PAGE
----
Reflection on Writing

by Shey Marque

Read her stories Vignettes from “The Hum Hearers” here

When I knew I was losing my mother to an aggressive glioblastoma, I struggled with my stability in the rational world. The remaining moments with her held such a surreal quality. I couldn’t believe the moment of her passing would actually arrive, or what that would look like other than a fairly rapid fading away. The prognosis was three months. I was in an in-between place. Even though I drove three hours return every day to my parents’ house to care for her (my father also had advanced Parkinson’s Disorder), there were limited opportunities to have meaningful conversations with her owing to the late stage of her illness. All I could feel was sadness and hopelessness at the impossibility of connection at the level I craved. So I wrote, in a slightly surreal state which comes across in these three linked vignettes. It was a way of keeping her alive, of making my own connections with her, and grieving the impending loss in small increments so as to avoid the full impact after her death.

In the few years just prior to her diagnosis, she was revealing pieces of her younger life and sharing stories she remembered of her mother, grandmother, and beyond. I’ve been writing a poetry collection based on connections to my maternal ancestors, mainly prose poems that can masquerade as vignettes. A short time before diagnosis, she suddenly seemed reluctant to remember anything further and turned aloof and apathetic toward the past. She became increasingly remote, and we noticed a marked personality change which ultimately led to her diagnosis. At that point we only had three months left, so my need to document her life escalated. These are among the final stories which will appear in my forthcoming collection ‘The Hum Hearers.’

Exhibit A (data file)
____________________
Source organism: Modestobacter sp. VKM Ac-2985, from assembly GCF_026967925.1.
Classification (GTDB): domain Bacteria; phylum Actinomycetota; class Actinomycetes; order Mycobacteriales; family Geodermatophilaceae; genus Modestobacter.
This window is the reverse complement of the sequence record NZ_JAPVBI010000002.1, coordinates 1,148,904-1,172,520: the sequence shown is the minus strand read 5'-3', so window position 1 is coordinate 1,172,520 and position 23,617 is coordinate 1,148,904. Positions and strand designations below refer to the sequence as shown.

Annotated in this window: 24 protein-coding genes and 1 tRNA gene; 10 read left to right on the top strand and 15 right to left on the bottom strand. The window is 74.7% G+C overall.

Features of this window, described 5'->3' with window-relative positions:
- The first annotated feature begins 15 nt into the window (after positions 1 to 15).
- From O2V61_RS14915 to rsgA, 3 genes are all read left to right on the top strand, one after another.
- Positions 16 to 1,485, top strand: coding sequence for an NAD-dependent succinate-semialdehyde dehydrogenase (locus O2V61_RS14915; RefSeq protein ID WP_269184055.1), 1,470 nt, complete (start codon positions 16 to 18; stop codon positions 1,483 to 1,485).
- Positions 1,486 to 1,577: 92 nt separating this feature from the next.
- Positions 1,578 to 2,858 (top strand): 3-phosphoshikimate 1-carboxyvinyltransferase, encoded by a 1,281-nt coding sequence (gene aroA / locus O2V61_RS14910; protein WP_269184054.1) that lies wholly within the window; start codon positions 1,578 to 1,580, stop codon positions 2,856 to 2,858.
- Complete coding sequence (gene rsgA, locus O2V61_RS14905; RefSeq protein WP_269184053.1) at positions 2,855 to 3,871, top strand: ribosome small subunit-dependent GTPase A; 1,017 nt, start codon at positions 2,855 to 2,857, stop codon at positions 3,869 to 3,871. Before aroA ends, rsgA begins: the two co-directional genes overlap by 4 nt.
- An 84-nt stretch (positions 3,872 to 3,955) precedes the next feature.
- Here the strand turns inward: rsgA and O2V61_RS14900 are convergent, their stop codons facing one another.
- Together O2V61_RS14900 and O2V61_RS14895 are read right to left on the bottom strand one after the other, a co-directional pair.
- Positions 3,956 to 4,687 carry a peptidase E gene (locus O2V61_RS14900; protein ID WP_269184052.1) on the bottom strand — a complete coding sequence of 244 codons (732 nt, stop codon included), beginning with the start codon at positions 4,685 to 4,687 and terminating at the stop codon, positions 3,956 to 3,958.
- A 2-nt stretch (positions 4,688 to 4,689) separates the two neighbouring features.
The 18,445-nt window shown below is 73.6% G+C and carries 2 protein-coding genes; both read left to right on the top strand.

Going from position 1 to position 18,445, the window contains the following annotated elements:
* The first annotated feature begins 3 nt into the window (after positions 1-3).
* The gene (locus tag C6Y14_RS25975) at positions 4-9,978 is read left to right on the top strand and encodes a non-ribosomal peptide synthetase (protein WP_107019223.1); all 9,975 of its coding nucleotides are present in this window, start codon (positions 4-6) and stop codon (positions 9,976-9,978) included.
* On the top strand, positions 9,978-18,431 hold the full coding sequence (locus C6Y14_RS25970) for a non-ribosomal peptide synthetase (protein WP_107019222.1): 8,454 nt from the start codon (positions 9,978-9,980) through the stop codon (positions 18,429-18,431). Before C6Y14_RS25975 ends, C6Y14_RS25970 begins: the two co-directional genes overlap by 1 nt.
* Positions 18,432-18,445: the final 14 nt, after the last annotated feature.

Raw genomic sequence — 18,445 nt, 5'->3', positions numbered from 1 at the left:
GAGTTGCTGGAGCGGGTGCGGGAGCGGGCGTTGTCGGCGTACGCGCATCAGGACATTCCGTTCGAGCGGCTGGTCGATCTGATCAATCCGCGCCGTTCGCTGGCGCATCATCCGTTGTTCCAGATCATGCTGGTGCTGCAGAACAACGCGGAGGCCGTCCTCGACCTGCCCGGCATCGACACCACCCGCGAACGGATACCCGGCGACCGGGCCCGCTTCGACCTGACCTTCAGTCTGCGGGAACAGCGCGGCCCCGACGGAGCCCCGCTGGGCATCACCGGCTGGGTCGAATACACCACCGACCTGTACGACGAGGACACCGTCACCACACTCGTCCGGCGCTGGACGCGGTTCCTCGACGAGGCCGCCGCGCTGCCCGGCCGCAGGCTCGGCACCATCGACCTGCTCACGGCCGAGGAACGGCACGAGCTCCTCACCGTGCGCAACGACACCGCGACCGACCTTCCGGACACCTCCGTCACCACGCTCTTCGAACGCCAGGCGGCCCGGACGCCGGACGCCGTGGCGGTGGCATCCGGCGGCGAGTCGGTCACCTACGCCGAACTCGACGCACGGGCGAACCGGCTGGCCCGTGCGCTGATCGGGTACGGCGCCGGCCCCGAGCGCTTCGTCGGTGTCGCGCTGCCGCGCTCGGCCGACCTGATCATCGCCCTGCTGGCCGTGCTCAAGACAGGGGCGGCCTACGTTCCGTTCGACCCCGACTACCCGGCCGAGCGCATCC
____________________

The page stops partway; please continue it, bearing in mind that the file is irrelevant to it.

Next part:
My tip for writing on this topic is to begin writing early and continue throughout the entire experience. Don’t wait for clarity, it will come with the writing process. Sometimes the most interesting component is the arc that is revealed over time, that of your family member and your own transformation. Look for the beauty and capture it. Ask the questions of which you are most afraid. Ask while you can.

Shey Marque, formerly a clinical and research medical scientist, is also a poet and short fiction writer from Perth, Western Australia, located on Whadjuk Noongar land. She holds a MA in Writing, and is currently Deputy Chair of the Board of WA Poets Inc, and on the Board of Writing WA. Her poetry collections are ‘Aporiac’ (Finishing Line Press, 2016) and ‘Keeper of the Ritual’ (UWA Publishing, 2019). Her poetry has received multiple awards with many individual pieces published in various Australian literary journals including Australian Poetry Journal, Award Winning Australian Writing, Cordite Poetry Review, Island Magazine, Meanjin Quarterly, Science Write Now, Southerly, and Westerly. Current writing interests include exploring connections with ancestry through an experimental and hypothetical lens of epigenetics or cellular memory.

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